Influenza A virus infection results in ~100,000 hospitalizations and 36,000 deaths in the U.S. per year. Humans can be protected by vaccination against seasonal influenza strains. However, current influenza vaccines mostly induce antibodies to the virus' external glycoproteins. These antibodies neutralize the virus and prevent infection when given to naove mice. Because the glycoproteins are highly variable among influenza strains, neutralizing antibodies are primarily effective against the same viruses used in the vaccine. By contrast, vaccines against less variable viral proteins could protect against multiple strains. Such a vaccination strategy would facilitate preparation for worldwide (pandemic) spread of newly adapted viruses, such as H5N1 avian influenza. Immunizing mice with the highly conserved influenza A nucleoprotein (NP) elicits immunity against viruses of multiple serotypes, including H5N1 human isolates. Although NP-specific cytotoxic T cells might mediate this protection, a role for non-neutralizing antibody against NP cannot be excluded. Our preliminary results show a requirement for antibody in protection elicited by recombinant NP immunization. However, it is unknown how antibodies against an internal viral protein might function in protective immunity. The long-term objective of this study is to understand the protective potential of such non-neutralizing antibodies to influenza. This understanding could then be used to enhance cross-protection of human vaccines that could: 1) lessen the impact of seasonal flu, 2) prepare for unexpected strains and potentially pandemic outbreaks, and 3) provide long-term protection that would lessen the need for annual re-immunization, and thus have an economic benefit. We hypothesize that anti-NP antibodies promote immunity by binding to NP released from infected cells to form complexes that activate innate anti-viral mechanisms, and then enhance NP-specific T cell responses - ultimately leading to accelerated viral clearance. Therefore, SPECIFIC AIM 1 will determine what effector molecules (FcR, TLR, IFN12R, and complement) are required for NP-specific antibodies to protect naive mice. Because these molecules may promote viral clearance via T cell-mediated mechanisms, SPECIFIC AIM 2 will examine how anti-NP antibodies influence T cell responses and whether T cells are required for rNP-immune antibody-mediated protection.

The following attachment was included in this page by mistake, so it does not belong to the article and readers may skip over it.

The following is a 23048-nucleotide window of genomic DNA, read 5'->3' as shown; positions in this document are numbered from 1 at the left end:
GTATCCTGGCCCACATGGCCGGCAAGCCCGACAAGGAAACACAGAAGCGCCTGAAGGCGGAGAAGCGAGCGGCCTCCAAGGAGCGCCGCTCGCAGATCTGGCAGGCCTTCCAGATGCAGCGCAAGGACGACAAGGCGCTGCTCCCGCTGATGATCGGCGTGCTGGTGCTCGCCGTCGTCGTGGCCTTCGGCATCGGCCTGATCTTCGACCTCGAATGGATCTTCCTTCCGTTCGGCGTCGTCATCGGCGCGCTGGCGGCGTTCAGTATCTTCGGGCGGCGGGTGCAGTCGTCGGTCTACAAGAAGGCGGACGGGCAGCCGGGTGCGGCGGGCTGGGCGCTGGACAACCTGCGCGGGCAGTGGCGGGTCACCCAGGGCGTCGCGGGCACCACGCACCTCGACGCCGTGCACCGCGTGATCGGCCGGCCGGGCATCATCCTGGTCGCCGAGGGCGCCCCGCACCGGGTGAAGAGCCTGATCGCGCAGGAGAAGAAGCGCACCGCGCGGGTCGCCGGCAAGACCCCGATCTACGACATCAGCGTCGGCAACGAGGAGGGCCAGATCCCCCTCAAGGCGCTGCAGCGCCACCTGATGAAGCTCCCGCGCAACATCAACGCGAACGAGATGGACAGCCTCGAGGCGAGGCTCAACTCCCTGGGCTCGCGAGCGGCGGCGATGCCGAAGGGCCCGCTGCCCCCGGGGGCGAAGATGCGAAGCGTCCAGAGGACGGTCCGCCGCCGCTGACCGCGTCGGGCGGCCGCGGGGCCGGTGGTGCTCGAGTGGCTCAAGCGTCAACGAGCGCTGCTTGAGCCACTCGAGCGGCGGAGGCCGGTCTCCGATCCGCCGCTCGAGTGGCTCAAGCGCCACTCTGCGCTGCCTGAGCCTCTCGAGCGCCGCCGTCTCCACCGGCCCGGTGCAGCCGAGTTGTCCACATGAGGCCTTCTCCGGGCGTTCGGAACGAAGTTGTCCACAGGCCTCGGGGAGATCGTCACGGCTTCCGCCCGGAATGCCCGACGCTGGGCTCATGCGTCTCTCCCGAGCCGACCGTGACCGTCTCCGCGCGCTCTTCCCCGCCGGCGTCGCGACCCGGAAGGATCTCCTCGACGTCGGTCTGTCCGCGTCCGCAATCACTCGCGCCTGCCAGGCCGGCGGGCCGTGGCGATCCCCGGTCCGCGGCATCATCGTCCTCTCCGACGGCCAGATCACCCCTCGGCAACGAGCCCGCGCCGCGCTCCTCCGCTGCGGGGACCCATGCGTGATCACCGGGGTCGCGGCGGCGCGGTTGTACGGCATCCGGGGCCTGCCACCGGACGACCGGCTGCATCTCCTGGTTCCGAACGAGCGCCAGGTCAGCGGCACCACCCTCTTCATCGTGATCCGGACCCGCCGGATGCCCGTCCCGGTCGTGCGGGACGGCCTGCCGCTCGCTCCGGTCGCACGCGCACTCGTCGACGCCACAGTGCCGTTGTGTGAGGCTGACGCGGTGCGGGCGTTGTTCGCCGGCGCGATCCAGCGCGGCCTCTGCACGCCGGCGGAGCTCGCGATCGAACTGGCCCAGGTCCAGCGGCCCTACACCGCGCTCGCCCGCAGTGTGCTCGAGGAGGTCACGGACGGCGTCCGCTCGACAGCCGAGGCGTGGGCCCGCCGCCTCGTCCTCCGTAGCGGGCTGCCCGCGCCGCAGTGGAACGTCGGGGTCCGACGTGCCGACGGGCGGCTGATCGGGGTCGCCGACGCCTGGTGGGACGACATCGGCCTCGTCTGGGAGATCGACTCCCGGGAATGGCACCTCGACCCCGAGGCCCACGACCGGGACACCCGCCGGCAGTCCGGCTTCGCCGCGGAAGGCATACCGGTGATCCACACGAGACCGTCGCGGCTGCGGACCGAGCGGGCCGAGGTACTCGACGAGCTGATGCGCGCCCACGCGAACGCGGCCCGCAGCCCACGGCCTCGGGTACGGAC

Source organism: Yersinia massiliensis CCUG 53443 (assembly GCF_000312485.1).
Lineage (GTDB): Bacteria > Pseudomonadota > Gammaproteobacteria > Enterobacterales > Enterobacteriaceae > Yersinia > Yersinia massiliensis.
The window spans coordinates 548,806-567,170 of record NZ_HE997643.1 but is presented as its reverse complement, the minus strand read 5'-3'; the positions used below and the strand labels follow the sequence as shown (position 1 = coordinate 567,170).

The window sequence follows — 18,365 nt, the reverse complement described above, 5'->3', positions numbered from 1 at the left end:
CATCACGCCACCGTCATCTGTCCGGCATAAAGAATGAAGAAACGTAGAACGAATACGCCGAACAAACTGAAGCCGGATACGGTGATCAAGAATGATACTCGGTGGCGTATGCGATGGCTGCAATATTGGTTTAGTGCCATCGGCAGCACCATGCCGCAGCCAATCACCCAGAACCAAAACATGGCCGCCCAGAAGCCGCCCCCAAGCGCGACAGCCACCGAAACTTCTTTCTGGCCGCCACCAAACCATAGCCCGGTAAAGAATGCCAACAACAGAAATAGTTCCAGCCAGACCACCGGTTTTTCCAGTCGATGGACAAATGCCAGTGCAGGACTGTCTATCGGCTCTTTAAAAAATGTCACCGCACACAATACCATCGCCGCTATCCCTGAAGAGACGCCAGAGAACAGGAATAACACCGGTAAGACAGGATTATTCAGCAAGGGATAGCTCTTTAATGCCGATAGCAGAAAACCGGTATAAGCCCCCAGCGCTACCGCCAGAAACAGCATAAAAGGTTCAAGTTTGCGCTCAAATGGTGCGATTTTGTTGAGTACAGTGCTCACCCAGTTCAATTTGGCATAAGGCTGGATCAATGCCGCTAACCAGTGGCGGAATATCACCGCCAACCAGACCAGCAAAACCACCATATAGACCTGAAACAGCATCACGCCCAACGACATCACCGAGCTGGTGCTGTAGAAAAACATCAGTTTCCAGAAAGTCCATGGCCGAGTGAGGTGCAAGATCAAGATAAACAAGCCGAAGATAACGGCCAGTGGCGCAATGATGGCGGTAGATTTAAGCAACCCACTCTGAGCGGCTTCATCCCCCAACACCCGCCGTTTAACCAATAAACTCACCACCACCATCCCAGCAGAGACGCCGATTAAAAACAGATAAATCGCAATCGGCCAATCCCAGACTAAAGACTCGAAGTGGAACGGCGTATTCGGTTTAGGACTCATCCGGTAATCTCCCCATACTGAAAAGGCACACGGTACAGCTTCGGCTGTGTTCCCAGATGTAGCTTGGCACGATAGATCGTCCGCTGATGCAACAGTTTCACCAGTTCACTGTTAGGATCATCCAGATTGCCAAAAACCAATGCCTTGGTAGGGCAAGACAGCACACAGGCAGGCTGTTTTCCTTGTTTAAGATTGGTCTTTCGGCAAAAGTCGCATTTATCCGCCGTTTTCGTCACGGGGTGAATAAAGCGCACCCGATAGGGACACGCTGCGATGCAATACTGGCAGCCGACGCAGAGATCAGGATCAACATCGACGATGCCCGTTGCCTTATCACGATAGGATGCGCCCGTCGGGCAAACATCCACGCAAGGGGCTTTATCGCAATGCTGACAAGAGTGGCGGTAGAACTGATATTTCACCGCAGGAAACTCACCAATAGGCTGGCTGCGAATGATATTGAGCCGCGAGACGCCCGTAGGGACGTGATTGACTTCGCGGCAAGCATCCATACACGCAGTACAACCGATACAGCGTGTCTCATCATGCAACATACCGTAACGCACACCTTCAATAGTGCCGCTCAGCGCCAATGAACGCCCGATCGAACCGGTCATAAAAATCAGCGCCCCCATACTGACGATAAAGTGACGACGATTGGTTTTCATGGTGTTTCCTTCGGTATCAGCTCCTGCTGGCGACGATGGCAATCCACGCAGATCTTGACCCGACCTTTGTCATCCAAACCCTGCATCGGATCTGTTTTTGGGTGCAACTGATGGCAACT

These aims will be addressed by immunizing mice with influenza NP and purifying the antibody generated in the serum. This NP-immune antibody will be transferred to mice deficient in antibody receptors, in other effector molecules, or in T cells. After infection of the recipients with influenza virus, morbidity (weight loss), and the levels of virus in the lung will be monitored. The results will be compared between recipients of immune and non-immune antibody, and between normal recipients and those deficient in the given factor being tested. Because the role of non-neutralizing antibody in influenza immunity is largely underappreciated, the results from these experiments will collectively demonstrate a novel understanding of the mechanisms for cross-protective immunity.
Although current influenza vaccines can protect humans from seasonal outbreaks, they are limited to reacting to the same viruses used in the vaccine, but not to unexpected strains, such as avian H5N1 influenza. Our research will examine unique and unappreciated ways in which vaccination can induce immune reactions to a protein that is highly similar among all influenza A strains. Understanding these reactions could then enhance human vaccines to 1) react against multiple virus strains regardless of small (seasonal) or large (potentially pandemic) changes, and 2) provide long-term protection that would lessen the need for annual re- immunization. ? ? ?
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